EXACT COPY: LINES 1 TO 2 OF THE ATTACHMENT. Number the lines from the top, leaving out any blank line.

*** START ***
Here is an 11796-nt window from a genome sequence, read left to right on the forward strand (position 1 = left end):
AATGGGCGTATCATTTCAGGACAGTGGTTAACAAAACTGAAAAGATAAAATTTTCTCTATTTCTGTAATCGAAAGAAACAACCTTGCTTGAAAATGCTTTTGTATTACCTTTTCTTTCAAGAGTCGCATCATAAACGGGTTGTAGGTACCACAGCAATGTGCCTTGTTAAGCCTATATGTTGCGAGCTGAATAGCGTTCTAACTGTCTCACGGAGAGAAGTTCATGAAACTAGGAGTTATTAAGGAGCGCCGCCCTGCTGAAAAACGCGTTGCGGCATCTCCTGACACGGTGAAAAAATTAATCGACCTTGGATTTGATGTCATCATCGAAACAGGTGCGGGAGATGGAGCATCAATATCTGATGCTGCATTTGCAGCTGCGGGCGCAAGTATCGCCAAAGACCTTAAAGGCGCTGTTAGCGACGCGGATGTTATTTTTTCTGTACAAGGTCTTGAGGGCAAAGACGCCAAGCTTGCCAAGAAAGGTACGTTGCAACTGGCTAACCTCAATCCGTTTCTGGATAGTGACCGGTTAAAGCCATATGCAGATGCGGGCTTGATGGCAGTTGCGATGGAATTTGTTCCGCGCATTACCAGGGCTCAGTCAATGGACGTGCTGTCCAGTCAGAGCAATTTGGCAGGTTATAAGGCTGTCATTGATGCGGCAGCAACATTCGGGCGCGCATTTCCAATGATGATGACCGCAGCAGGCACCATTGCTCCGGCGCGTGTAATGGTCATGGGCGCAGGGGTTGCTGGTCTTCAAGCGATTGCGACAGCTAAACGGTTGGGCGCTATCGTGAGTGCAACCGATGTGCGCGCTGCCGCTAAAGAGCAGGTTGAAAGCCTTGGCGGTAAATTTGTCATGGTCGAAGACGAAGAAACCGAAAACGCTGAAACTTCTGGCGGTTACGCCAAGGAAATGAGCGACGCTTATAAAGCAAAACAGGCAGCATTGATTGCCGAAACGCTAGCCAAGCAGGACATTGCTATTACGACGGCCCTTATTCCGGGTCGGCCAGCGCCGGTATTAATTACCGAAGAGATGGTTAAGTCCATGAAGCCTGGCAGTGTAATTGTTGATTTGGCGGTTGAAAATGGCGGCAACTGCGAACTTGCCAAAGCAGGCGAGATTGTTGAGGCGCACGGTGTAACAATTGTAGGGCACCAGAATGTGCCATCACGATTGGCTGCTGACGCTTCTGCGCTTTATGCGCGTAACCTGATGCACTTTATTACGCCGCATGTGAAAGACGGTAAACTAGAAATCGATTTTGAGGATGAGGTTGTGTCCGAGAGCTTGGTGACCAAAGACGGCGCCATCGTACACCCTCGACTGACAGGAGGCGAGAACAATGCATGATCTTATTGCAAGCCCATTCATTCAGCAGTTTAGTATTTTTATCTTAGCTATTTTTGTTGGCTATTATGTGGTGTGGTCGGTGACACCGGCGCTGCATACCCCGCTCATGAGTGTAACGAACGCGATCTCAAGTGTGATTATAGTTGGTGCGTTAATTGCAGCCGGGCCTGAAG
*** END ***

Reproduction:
Here is an 11796-nt window from a genome sequence, read left to right on the forward strand (position 1 = left end):
AATGGGCGTATCATTTCAGGACAGTGGTTAACAAAACTGAAAAGATAAAATTTTCTCTATTTCTGTAATCGAAAGAAACAACCTTGCTTGAAAATGCTTTTGTATTACCTTTTCTTTCAAGAGTCGCATCATAAACGGGTTGTAGGTACCACAGCAATGTGCCTTGTTAAGCCTATATGTTGCGAGCTGAATAGCGTTCTAACTGTCTCACGGAGAGAAGTTCATGAAACTAGGAGTTATTAAGGAGCGCCGCCCTGCTGAAAAACGCGTTGCGGCATCTCCTGACACGGTGAAAAAATTAATCGACCTTGGATTTGATGTCATCATCGAAACAGGTGCGGGAGATGGAGCATCAATATCTGATGCTGCATTTGCAGCTGCGGGCGCAAGTATCGCCAAAGACCTTAAAGGCGCTGTTAGCGACGCGGATGTTATTTTTTCTGTACAAGGTCTTGAGGGCAAAGACGCCAAGCTTGCCAAGAAAGGTACGTTGCAACTGGCTAACCTCAATCCGTTTCTGGATAGTGACCGGTTAAAGCCATATGCAGATGCGGGCTTGATGGCAGTTGCGATGGAATTTGTTCCGCGCATTACCAGGGCTCAGTCAATGGACGTGCTGTCCAGTCAGAGCAATTTGGCAGGTTATAAGGCTGTCATTGATGCGGCAGCAACATTCGGGCGCGCATTTCCAATGATGATGACCGCAGCAGGCACCATTGCTCCGGCGCGTGTAATGGTCATGGGCGCAGGGGTTGCTGGTCTTCAAGCGATTGCGACAGCTAAACGGTTGGGCGCTATCGTGAGTGCAACCGATGTGCGCGCTGCCGCTAAAGAGCAGGTTGAAAGCCTTGGCGGTAAATTTGTCATGGTCGAAGACGAAGAAACCGAAAACGCTGAAACTTCTGGCGGTTACGCCAAGGAAATGAGCGACGCTTATAAAGCAAAACAGGCAGCATTGATTGCCGAAACGCTAGCCAAGCAGGACATTGCTATTACGACGGCCCTTATTCCGGGTCGGCCAGCGCCGGTATTAATTACCGAAGAGATGGTTAAGTCCATGAAGCCTGGCAGTGTAATTGTTGATTTGGCGGTTGAAAATGGCGGCAACTGCGAACTTGCCAAAGCAGGCGAGATTGTTGAGGCGCACGGTGTAACAATTGTAGGGCACCAGAATGTGCCATCACGATTGGCTGCTGACGCTTCTGCGCTTTATGCGCGTAACCTGATGCACTTTATTACGCCGCATGTGAAAGACGGTAAACTAGAAATCGATTTTGAGGATGAGGTTGTGTCCGAGAGCTTGGTGACCAAAGACGGCGCCATCGTACACCCTCGACTGACAGGAGGCGAGAACAATGCATGATCTTATTGCAAGCCCATTCATTCAGCAGTTTAGTATTTTTATCTTAGCTATTTTTGTTGGCTATTATGTGGTGTGGTCGGTGACACCGGCGCTGCATACCCCGCTCATGAGTGTAACGAACGCGATCTCAAGTGTGATTATAGTTGGTGCGTTAATTGCAGCCGGGCCTGAAG